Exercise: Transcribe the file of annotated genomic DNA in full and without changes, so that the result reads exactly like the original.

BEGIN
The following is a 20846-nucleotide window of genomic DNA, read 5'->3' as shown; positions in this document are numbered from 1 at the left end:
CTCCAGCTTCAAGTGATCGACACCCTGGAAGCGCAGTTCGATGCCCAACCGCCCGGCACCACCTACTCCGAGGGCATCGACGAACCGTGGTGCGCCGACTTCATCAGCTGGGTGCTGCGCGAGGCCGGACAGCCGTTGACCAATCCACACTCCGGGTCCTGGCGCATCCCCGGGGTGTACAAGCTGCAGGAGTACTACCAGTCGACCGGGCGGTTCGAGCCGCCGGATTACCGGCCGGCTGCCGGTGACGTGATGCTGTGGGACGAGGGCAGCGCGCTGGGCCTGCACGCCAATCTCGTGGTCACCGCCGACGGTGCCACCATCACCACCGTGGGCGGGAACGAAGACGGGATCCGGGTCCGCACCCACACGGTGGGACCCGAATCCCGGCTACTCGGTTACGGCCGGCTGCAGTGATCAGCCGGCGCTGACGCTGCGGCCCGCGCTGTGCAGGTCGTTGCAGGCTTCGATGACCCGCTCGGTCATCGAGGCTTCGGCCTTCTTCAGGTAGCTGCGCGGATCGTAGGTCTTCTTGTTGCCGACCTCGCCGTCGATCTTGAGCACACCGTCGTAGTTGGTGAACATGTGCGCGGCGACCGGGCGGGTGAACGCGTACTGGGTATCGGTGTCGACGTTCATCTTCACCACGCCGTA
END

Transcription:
The following is a 20846-nucleotide window of genomic DNA, read 5'->3' as shown; positions in this document are numbered from 1 at the left end:
CTCCAGCTTCAAGTGATCGACACCCTGGAAGCGCAGTTCGATGCCCAACCGCCCGGCACCACCTACTCCGAGGGCATCGACGAACCGTGGTGCGCCGACTTCATCAGCTGGGTGCTGCGCGAGGCCGGACAGCCGTTGACCAATCCACACTCCGGGTCCTGGCGCATCCCCGGGGTGTACAAGCTGCAGGAGTACTACCAGTCGACCGGGCGGTTCGAGCCGCCGGATTACCGGCCGGCTGCCGGTGACGTGATGCTGTGGGACGAGGGCAGCGCGCTGGGCCTGCACGCCAATCTCGTGGTCACCGCCGACGGTGCCACCATCACCACCGTGGGCGGGAACGAAGACGGGATCCGGGTCCGCACCCACACGGTGGGACCCGAATCCCGGCTACTCGGTTACGGCCGGCTGCAGTGATCAGCCGGCGCTGACGCTGCGGCCCGCGCTGTGCAGGTCGTTGCAGGCTTCGATGACCCGCTCGGTCATCGAGGCTTCGGCCTTCTTCAGGTAGCTGCGCGGATCGTAGGTCTTCTTGTTGCCGACCTCGCCGTCGATCTTGAGCACACCGTCGTAGTTGGTGAACATGTGCGCGGCGACCGGGCGGGTGAACGCGTACTGGGTATCGGTGTCGACGTTCATCTTCACCACGCCGTA